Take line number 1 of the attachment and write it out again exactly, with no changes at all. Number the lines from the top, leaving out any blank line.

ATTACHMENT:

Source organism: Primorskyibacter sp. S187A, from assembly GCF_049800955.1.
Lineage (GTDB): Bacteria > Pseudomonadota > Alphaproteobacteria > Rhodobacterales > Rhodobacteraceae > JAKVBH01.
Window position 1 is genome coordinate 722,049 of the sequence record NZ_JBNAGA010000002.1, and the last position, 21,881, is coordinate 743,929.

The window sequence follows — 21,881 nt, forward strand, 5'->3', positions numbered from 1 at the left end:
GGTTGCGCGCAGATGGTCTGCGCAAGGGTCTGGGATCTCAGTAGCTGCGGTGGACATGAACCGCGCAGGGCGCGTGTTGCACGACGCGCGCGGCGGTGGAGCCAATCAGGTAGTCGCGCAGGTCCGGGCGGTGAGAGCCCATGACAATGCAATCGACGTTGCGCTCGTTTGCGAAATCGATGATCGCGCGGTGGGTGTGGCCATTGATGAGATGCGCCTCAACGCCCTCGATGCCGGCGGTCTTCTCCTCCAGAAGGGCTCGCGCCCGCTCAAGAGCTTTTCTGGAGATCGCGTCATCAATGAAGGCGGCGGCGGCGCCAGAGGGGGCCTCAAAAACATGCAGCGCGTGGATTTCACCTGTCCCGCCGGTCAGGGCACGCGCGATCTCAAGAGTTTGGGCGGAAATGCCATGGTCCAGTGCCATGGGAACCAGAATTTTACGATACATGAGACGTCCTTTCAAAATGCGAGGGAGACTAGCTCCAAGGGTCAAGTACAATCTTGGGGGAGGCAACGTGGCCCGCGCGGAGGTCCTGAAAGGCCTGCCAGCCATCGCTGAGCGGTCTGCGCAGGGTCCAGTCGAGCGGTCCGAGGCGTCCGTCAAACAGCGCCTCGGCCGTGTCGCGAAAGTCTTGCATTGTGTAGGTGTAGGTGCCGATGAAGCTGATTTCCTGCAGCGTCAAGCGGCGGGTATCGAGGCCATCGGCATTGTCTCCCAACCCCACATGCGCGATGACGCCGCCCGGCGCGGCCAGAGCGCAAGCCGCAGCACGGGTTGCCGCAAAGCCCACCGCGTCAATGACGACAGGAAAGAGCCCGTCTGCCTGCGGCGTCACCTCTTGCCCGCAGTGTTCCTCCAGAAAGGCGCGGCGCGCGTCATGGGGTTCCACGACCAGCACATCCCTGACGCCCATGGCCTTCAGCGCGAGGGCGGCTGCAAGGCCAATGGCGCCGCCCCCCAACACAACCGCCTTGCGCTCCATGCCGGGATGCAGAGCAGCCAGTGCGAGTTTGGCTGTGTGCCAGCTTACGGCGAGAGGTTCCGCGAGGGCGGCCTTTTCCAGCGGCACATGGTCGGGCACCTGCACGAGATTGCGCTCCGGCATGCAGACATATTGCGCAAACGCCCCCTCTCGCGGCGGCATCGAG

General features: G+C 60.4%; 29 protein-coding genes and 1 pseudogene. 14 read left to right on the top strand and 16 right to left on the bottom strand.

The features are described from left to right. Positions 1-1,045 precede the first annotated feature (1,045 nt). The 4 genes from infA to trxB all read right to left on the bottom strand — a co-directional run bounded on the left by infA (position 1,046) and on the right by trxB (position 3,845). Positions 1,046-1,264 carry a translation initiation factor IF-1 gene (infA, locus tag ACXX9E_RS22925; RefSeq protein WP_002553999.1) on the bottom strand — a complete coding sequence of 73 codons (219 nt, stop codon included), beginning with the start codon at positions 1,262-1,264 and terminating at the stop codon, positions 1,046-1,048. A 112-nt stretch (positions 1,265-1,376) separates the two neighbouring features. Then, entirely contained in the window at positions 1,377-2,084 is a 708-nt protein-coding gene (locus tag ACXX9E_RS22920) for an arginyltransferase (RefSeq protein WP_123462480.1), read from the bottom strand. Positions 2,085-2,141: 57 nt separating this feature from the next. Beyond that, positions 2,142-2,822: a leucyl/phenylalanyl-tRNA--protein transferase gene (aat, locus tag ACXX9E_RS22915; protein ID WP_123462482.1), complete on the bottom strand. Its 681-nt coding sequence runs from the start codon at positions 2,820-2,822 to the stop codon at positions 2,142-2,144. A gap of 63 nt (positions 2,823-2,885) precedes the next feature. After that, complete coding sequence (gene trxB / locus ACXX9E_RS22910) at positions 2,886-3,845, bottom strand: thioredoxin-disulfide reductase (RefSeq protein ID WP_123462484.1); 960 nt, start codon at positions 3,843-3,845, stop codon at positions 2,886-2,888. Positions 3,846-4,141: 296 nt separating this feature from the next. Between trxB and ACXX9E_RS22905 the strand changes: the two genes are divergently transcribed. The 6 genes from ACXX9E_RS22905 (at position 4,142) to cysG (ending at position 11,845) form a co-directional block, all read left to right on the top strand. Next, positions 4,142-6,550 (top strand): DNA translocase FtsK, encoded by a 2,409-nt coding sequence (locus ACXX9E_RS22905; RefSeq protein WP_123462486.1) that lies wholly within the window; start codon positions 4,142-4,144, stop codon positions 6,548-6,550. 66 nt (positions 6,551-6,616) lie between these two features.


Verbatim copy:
Source organism: Primorskyibacter sp. S187A, from assembly GCF_049800955.1.